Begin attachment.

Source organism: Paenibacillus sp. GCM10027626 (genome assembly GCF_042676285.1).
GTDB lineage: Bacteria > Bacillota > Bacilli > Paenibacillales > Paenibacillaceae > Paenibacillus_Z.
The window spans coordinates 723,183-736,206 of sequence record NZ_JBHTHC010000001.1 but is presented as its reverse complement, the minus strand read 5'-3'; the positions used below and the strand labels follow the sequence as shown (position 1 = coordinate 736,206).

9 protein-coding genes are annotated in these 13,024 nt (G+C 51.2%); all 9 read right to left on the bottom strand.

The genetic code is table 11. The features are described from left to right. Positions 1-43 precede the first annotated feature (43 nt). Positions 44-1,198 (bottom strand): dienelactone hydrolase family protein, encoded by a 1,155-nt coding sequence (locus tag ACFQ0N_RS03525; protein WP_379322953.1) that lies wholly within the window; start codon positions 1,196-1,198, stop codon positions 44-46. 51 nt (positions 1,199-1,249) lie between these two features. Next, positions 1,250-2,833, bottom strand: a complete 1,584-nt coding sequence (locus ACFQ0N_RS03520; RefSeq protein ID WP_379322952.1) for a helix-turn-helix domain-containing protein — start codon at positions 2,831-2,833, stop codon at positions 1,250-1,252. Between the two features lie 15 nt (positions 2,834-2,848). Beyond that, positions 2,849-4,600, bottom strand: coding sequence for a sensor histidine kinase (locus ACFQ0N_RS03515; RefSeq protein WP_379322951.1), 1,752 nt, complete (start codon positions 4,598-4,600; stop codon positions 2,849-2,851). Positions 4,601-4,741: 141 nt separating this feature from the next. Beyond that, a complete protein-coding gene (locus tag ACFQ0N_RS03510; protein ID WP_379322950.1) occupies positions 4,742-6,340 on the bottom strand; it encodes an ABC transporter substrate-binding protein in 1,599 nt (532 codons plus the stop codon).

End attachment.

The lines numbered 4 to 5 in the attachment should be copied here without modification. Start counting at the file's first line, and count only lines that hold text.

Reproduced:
9 protein-coding genes are annotated in these 13,024 nt (G+C 51.2%); all 9 read right to left on the bottom strand.

The genetic code is table 11. The features are described from left to right. Positions 1-43 precede the first annotated feature (43 nt). Positions 44-1,198 (bottom strand): dienelactone hydrolase family protein, encoded by a 1,155-nt coding sequence (locus tag ACFQ0N_RS03525; protein WP_379322953.1) that lies wholly within the window; start codon positions 1,196-1,198, stop codon positions 44-46. 51 nt (positions 1,199-1,249) lie between these two features. Next, positions 1,250-2,833, bottom strand: a complete 1,584-nt coding sequence (locus ACFQ0N_RS03520; RefSeq protein ID WP_379322952.1) for a helix-turn-helix domain-containing protein — start codon at positions 2,831-2,833, stop codon at positions 1,250-1,252. Between the two features lie 15 nt (positions 2,834-2,848). Beyond that, positions 2,849-4,600, bottom strand: coding sequence for a sensor histidine kinase (locus ACFQ0N_RS03515; RefSeq protein WP_379322951.1), 1,752 nt, complete (start codon positions 4,598-4,600; stop codon positions 2,849-2,851). Positions 4,601-4,741: 141 nt separating this feature from the next. Beyond that, a complete protein-coding gene (locus tag ACFQ0N_RS03510; protein ID WP_379322950.1) occupies positions 4,742-6,340 on the bottom strand; it encodes an ABC transporter substrate-binding protein in 1,599 nt (532 codons plus the stop codon).